where everybody knows your name…

One of the things I have never been is “a regular.” No… not regular… A regular… You know what I mean. I mean like you go into a restaurant and the waitress says, “He’s one of our regulars.” The cool thing about regulars is they are known. They have their “usual” and can often times get their own drinks because they know where everything is, and the people that work in the restaurant know them and trust them, and it’s okay. Sadly, I have never been “a regular,” but my wife is.

Julie often times goes to the same two or three places for lunch everyday, and orders the same things from each place that she goes. For those that have ever eaten lunch with her you know what those meals are and where, but most importantly the servers and staff at these places know her. They’ll have her tea ready when they see her, and all they have to do is ask what sort of day she’s having to know whether it is sweet or unsweet. They know what she orders, and don’t even have to ask. The odd thing that happens with regulars and the people at the restaurant is that there is this cool relationship that is formed. Sort of a friendship, really. There is a trust. There is a knowledge. There is a comfort to going to a place where everybody knows your name… as the great sitcom once said.

I think about our churches and our Christian relationships, and feel like on some level we ought to remember what it means to be “a regular.” There are people at my church with whom I have built real relationships. I know their strengths and weaknesses. I know where they need prayer. I know when I can rely on them and when I shouldn’t expect to.

But we can’t expect to be a regular where we don’t put in the time. Imagine going to a brand new restaurant and telling the waiter, “I’ll have the usual.” He’ll look at you, kinda puzzled, and bring you a big plate of nothing, because that’s your usual there. Quite often Christians that go to church once every couple of months expect to be treated the same as those who make weekly worship a priority for their lives. Often they wonder why they don’t get asked to be a leader in things. They wonder why their opinions aren’t listened to with the same force as others’ opinions are. But why is there such confusion?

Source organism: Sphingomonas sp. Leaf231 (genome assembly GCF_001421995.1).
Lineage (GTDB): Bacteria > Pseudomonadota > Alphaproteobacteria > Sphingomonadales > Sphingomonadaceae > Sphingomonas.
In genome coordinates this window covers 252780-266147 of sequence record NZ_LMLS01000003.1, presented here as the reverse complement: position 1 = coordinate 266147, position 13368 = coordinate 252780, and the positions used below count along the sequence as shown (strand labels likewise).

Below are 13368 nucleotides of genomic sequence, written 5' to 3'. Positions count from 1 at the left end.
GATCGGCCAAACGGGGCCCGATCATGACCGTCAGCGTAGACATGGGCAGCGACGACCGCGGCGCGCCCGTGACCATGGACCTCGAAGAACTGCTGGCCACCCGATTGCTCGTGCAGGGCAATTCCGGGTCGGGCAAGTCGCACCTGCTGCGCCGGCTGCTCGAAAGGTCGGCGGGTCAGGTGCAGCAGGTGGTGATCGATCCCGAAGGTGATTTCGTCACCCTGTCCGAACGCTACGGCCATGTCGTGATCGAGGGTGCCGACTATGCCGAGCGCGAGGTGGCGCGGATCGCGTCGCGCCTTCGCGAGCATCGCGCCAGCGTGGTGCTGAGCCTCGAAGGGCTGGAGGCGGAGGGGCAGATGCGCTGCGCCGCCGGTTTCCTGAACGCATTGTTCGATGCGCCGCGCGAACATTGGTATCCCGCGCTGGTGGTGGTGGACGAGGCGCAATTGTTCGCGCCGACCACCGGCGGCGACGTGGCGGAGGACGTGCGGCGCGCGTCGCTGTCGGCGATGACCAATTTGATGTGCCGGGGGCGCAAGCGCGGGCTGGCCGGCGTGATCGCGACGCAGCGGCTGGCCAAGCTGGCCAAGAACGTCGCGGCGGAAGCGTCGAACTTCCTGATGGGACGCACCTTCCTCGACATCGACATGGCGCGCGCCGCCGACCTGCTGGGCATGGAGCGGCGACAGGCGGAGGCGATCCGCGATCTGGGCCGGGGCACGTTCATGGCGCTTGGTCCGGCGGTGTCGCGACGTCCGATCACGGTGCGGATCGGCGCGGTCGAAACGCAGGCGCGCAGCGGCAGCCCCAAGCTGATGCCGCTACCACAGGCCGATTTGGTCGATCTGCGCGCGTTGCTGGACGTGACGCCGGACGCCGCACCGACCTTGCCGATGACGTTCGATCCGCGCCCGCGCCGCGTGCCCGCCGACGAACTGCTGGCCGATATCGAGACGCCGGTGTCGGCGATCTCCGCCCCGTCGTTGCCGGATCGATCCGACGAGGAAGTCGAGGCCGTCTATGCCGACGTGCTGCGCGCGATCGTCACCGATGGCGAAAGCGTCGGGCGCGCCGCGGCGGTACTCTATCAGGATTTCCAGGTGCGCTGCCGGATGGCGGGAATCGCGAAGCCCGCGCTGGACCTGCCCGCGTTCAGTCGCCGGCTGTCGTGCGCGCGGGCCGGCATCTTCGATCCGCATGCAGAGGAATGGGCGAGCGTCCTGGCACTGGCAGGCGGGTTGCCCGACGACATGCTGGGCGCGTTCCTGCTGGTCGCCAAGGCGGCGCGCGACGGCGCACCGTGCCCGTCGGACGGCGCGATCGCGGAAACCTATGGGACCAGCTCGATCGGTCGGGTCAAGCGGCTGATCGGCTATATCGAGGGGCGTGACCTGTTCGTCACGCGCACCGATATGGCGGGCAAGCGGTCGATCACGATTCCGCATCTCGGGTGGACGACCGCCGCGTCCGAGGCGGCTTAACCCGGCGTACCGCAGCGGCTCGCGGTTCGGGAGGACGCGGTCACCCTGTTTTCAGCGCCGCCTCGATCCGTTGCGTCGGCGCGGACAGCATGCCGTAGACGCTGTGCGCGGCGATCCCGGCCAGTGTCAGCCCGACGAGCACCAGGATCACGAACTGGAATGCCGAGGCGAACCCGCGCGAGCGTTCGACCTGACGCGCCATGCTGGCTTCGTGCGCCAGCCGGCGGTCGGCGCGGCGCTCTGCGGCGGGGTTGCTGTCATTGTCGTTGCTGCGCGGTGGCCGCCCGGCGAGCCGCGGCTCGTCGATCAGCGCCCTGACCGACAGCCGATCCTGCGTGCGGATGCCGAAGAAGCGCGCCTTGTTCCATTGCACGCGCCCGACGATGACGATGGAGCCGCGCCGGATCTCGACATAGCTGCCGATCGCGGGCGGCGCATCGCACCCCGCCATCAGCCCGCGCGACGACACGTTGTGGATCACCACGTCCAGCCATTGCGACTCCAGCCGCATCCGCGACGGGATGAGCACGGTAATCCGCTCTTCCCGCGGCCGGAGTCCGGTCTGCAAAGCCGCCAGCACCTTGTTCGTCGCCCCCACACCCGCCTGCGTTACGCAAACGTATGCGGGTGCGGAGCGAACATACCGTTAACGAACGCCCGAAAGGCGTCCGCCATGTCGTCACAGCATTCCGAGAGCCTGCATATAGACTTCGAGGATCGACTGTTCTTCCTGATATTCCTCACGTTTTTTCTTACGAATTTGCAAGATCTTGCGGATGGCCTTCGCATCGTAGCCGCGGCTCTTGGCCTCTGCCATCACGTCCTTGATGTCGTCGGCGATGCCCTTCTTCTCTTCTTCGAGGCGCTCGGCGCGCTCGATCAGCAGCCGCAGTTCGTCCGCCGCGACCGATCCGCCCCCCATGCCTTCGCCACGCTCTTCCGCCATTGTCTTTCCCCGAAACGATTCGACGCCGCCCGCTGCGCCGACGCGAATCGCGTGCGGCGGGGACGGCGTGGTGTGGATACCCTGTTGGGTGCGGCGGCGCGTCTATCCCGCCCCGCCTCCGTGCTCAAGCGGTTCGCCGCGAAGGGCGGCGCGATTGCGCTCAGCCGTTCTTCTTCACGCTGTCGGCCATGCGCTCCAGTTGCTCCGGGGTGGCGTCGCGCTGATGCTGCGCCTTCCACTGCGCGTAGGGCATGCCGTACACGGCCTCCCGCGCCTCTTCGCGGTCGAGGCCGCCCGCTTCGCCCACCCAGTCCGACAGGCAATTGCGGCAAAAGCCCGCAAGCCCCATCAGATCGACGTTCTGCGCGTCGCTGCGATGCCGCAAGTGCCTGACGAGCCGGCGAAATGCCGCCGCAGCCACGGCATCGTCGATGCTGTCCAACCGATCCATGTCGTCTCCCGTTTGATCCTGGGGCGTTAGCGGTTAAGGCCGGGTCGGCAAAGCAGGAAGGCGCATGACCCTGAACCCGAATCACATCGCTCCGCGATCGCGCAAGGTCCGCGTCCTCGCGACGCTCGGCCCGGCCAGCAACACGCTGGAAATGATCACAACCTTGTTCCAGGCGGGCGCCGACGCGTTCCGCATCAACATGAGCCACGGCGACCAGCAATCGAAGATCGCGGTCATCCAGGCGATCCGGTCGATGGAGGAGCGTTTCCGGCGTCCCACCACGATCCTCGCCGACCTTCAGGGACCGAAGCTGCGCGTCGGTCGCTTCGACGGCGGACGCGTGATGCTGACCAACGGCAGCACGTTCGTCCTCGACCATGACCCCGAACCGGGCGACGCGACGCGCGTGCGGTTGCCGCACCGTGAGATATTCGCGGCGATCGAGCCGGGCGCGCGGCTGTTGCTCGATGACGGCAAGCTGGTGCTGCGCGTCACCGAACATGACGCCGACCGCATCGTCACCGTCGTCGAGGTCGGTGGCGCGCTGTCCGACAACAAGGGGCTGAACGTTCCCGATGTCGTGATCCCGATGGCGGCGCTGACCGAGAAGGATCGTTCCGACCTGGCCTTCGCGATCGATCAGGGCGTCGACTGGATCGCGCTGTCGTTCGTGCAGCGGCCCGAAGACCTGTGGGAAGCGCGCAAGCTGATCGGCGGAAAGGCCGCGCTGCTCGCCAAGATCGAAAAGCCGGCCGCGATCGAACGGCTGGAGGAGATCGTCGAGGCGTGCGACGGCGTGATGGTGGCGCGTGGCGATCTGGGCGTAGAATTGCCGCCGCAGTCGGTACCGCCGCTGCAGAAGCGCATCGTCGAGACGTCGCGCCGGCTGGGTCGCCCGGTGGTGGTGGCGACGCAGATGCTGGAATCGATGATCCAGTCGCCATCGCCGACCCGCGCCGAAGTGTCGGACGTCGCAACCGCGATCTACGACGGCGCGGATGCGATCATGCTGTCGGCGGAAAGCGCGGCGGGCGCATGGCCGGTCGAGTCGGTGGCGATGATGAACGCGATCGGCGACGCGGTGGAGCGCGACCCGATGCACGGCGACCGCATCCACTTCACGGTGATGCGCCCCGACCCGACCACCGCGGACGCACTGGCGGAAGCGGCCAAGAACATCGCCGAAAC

Even some of the best Christians I know I have a hard time being a “regular” with their church attendance. I know I’m speaking from the cheap seats. I work at a church. I can count on one hand how many Sundays I have missed in the last three years. So, maybe I am being unfair.

But think of the percentage of days you miss of your job. Think of the percentage of days you don’t show up for your boss. Out of 100 days of your job, how often do you miss? Five, Ten… less, more? Now, what about your worship? Are you a once-a-monther, twice a month… more, less? How do the two compare?

The writer of Hebrews gets that perseverance in doing what is right is difficult, but sometimes we forget that even our meeting together is a part of that call…

23 Let us hold tightly without wavering to the hope we affirm, for God can be trusted to keep his promise. 24 Let us think of ways to motivate one another to acts of love and good works. 25 And let us not neglect our meeting together, as some people do, but encourage one another, especially now that the day of his return is drawing near. Hebrews 10:23-25 NLT

God has put us in this great relationship with the church, not just for our benefit, but also because being together with each other is part of being together with Christ. It is part of being a Christian.

So, where are are we “regulars”? And what does that say about our priorities?

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